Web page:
Salman Rushdie's Haroun and the Sea of Stories (1990) sets up an imaginative tale of a father and son's journey in search of happiness. In this fictional reality the ocean is filled with a sea of stories that manifest the hope of a new beginning. This story also takes the reader on a whimsical journey that is non-linear. It sways back and forth like the currents of the ocean, and its allegory transcends the ocean as a vessel that contains important narratives and knowledge, and as a spatial medium to cross borders and boundaries. Considering this allegory, this article presents an auto-ethnography in relation to migration of the first Gujarati Indian families to arrive in Aotearoa New Zealand, in the early 1900s. It discusses how these families integrated and began to construct and grow a new community within. Thus, this article attempts to uncover stories and a history of migration of the author's own family that flowed from South Asia to the Pacific, transferring a rich culture of Indian-Muslim faith, practice and architecture.
Aoetearoa New Zealand Gujarati Islamic-Indian family flow ethnography archive
INTRODUCTION: OCEANIC ARCHIVEThe migrant is the political figure of our time. The figure of the migrant is not a 'type of person', or fixed identity but a mobile social position or spectrum that people move into or out of under social conditions and agencies by which various figures are socially expelled as a result of, or as the cause of, their mobility. (Nail 2015: 235)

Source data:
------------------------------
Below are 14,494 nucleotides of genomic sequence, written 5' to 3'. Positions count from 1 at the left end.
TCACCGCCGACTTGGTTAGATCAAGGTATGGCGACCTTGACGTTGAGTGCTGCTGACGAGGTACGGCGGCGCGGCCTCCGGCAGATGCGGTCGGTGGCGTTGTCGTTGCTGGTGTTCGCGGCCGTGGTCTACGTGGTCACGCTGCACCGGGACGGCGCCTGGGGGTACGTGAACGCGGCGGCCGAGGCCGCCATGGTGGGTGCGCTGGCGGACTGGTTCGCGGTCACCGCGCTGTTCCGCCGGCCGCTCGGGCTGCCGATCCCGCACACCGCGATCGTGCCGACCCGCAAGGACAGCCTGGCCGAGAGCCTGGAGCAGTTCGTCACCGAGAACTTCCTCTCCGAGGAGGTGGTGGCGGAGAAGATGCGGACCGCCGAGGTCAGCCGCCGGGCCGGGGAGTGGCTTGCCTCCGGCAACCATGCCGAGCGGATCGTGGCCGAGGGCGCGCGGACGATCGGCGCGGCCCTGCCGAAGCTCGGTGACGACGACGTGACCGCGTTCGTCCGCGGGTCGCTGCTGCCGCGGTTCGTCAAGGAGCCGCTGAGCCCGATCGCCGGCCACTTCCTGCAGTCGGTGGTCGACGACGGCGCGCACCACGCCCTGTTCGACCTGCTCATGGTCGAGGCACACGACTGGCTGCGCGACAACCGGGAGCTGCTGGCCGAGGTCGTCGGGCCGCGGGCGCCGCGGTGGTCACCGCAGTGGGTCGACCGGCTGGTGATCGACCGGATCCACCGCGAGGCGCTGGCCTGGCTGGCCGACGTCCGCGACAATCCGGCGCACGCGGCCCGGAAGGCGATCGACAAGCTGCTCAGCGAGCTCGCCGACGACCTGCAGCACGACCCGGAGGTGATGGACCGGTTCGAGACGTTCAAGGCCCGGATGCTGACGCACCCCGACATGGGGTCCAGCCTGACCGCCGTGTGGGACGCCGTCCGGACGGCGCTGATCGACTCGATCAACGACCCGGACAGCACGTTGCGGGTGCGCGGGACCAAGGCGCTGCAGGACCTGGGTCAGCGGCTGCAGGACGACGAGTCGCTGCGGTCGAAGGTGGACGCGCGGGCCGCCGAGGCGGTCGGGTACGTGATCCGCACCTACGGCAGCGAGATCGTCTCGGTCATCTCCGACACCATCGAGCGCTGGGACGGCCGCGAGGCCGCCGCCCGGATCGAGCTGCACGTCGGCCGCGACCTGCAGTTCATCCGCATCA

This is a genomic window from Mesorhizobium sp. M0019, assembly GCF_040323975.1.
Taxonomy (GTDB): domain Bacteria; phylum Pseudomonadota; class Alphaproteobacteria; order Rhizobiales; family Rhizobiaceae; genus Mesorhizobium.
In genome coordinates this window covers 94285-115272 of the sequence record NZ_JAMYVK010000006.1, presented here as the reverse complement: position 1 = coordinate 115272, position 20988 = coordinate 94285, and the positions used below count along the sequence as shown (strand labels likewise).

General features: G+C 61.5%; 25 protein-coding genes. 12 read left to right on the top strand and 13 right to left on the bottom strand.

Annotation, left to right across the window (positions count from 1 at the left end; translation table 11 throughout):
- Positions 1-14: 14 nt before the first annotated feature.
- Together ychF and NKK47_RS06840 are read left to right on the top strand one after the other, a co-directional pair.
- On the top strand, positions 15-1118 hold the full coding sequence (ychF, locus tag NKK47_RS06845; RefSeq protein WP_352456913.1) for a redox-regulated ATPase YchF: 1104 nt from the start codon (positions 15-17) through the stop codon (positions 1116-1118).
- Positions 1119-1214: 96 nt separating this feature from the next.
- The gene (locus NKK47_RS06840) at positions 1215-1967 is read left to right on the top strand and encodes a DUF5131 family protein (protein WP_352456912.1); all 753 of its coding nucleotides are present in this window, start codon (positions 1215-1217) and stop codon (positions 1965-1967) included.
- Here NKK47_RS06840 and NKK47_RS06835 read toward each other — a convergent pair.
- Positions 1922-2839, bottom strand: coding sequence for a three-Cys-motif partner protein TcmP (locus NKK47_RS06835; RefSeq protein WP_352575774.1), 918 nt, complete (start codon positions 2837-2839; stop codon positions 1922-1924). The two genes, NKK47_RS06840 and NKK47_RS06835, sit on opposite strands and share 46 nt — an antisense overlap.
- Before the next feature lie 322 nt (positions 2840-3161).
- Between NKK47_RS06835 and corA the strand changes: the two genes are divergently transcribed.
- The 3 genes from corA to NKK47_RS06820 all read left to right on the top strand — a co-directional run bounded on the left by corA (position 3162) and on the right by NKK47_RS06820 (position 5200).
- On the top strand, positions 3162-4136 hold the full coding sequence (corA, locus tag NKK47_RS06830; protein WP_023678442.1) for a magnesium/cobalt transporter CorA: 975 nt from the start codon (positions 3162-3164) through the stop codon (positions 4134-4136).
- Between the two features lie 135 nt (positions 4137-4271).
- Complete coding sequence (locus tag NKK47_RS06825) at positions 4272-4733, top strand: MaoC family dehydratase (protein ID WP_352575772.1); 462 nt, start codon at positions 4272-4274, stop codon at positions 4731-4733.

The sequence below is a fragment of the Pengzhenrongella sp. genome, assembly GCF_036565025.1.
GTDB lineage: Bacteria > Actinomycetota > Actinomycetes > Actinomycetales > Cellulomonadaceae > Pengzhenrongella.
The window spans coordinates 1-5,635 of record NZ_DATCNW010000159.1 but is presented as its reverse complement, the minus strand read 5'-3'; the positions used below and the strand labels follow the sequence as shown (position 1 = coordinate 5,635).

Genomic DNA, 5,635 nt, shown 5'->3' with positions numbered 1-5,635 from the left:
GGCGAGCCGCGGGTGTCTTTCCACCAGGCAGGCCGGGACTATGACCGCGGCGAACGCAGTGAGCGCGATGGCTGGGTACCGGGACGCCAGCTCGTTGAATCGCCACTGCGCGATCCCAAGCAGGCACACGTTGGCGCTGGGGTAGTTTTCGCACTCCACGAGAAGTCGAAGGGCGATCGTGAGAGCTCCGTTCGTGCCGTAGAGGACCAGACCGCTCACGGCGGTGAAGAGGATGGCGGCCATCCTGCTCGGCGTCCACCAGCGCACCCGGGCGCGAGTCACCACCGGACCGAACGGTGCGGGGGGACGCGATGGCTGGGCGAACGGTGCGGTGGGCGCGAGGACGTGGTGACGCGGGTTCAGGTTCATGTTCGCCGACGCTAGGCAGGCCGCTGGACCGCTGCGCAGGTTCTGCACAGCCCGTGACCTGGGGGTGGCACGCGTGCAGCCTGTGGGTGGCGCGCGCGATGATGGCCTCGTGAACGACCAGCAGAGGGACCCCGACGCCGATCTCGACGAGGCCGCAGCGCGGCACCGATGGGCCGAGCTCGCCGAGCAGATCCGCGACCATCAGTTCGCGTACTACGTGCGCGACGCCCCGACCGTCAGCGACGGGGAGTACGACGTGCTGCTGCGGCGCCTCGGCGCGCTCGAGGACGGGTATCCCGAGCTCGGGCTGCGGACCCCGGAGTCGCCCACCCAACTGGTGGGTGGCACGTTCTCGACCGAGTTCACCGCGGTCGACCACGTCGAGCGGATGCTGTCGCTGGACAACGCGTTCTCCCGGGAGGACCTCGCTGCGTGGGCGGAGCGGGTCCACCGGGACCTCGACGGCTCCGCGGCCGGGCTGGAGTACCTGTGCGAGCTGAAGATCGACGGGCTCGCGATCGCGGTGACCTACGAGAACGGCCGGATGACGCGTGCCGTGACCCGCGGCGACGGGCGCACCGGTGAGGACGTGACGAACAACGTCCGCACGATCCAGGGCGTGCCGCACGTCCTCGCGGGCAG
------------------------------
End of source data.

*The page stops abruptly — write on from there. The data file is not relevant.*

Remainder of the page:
The migrant is a figure that moves where it needs to in order to redefine and relocate itself within a new social condition that may flow and prosper. Migration is a process of flows with its shift and duration uncertain; however, what is known is that a form of loss is certain--one's residence is left behind, as well as the loss of political and social sovereignty. The gains are not guaranteed, but there is always a kind of loss (Nail 2015).
Reading Salman Rushdie's Haroun and the Sea of Stories (1990), a whimsical tale of the Sha of Blah's journey to find the 'sea of stories', I began to reflect on the Indian diaspora in Aotearoa New Zealand that travels through identity, memory and knowledge. As fantastical characters in the book come to life with his narration, it dawns on me that there might exist an archive that may re-establish a sense of identity in my own diasporic history. Salman Rushdie's writing often proclaims a particular type of truth about migration, censorship and isolation. He writes:Different parts of the Ocean contain different sorts of stories, and as all the stories that had ever been told and many that were still in the process of being invented could be found here, the Ocean of the Streams of Story was, in fact, the biggest library of books, the Ocean of the Streams of Story was much more than a storeroom of yarns. It was not dead but alive. (Rushdie 1990: 72)...
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